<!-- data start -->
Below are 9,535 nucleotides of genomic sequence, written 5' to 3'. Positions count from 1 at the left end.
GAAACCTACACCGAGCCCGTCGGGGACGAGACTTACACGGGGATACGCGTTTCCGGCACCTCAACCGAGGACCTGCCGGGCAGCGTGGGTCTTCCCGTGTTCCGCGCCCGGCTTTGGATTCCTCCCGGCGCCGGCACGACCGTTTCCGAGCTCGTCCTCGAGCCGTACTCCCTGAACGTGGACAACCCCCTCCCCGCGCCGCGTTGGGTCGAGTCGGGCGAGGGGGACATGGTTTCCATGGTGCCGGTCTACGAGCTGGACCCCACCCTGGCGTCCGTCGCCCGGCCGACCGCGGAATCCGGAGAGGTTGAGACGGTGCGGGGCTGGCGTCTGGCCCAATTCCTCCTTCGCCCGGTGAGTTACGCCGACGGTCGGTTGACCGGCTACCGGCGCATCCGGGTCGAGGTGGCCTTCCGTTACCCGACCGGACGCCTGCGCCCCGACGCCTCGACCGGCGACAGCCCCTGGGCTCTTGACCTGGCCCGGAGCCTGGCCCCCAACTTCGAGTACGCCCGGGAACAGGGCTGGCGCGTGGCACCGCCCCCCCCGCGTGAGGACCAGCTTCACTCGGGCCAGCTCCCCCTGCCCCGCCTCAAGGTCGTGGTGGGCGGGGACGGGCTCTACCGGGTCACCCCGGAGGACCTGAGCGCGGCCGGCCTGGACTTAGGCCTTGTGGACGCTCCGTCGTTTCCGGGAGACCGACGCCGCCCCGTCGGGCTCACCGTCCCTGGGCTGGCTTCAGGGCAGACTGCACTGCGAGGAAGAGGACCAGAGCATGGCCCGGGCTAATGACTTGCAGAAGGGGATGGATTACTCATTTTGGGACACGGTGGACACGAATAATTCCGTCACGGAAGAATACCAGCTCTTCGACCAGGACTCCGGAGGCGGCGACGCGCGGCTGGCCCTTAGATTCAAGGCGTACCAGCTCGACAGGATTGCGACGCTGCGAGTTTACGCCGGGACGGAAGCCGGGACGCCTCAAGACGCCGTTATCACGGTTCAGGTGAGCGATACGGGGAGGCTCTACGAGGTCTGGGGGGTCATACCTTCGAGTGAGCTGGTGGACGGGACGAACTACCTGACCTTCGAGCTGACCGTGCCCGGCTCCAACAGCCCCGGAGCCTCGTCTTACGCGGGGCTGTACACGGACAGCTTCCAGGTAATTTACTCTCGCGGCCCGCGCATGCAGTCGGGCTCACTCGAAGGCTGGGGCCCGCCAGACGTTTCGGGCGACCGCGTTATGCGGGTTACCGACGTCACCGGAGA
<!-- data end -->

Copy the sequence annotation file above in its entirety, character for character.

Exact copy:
Below are 9,535 nucleotides of genomic sequence, written 5' to 3'. Positions count from 1 at the left end.
GAAACCTACACCGAGCCCGTCGGGGACGAGACTTACACGGGGATACGCGTTTCCGGCACCTCAACCGAGGACCTGCCGGGCAGCGTGGGTCTTCCCGTGTTCCGCGCCCGGCTTTGGATTCCTCCCGGCGCCGGCACGACCGTTTCCGAGCTCGTCCTCGAGCCGTACTCCCTGAACGTGGACAACCCCCTCCCCGCGCCGCGTTGGGTCGAGTCGGGCGAGGGGGACATGGTTTCCATGGTGCCGGTCTACGAGCTGGACCCCACCCTGGCGTCCGTCGCCCGGCCGACCGCGGAATCCGGAGAGGTTGAGACGGTGCGGGGCTGGCGTCTGGCCCAATTCCTCCTTCGCCCGGTGAGTTACGCCGACGGTCGGTTGACCGGCTACCGGCGCATCCGGGTCGAGGTGGCCTTCCGTTACCCGACCGGACGCCTGCGCCCCGACGCCTCGACCGGCGACAGCCCCTGGGCTCTTGACCTGGCCCGGAGCCTGGCCCCCAACTTCGAGTACGCCCGGGAACAGGGCTGGCGCGTGGCACCGCCCCCCCCGCGTGAGGACCAGCTTCACTCGGGCCAGCTCCCCCTGCCCCGCCTCAAGGTCGTGGTGGGCGGGGACGGGCTCTACCGGGTCACCCCGGAGGACCTGAGCGCGGCCGGCCTGGACTTAGGCCTTGTGGACGCTCCGTCGTTTCCGGGAGACCGACGCCGCCCCGTCGGGCTCACCGTCCCTGGGCTGGCTTCAGGGCAGACTGCACTGCGAGGAAGAGGACCAGAGCATGGCCCGGGCTAATGACTTGCAGAAGGGGATGGATTACTCATTTTGGGACACGGTGGACACGAATAATTCCGTCACGGAAGAATACCAGCTCTTCGACCAGGACTCCGGAGGCGGCGACGCGCGGCTGGCCCTTAGATTCAAGGCGTACCAGCTCGACAGGATTGCGACGCTGCGAGTTTACGCCGGGACGGAAGCCGGGACGCCTCAAGACGCCGTTATCACGGTTCAGGTGAGCGATACGGGGAGGCTCTACGAGGTCTGGGGGGTCATACCTTCGAGTGAGCTGGTGGACGGGACGAACTACCTGACCTTCGAGCTGACCGTGCCCGGCTCCAACAGCCCCGGAGCCTCGTCTTACGCGGGGCTGTACACGGACAGCTTCCAGGTAATTTACTCTCGCGGCCCGCGCATGCAGTCGGGCTCACTCGAAGGCTGGGGCCCGCCAGACGTTTCGGGCGACCGCGTTATGCGGGTTACCGACGTCACCGGAGA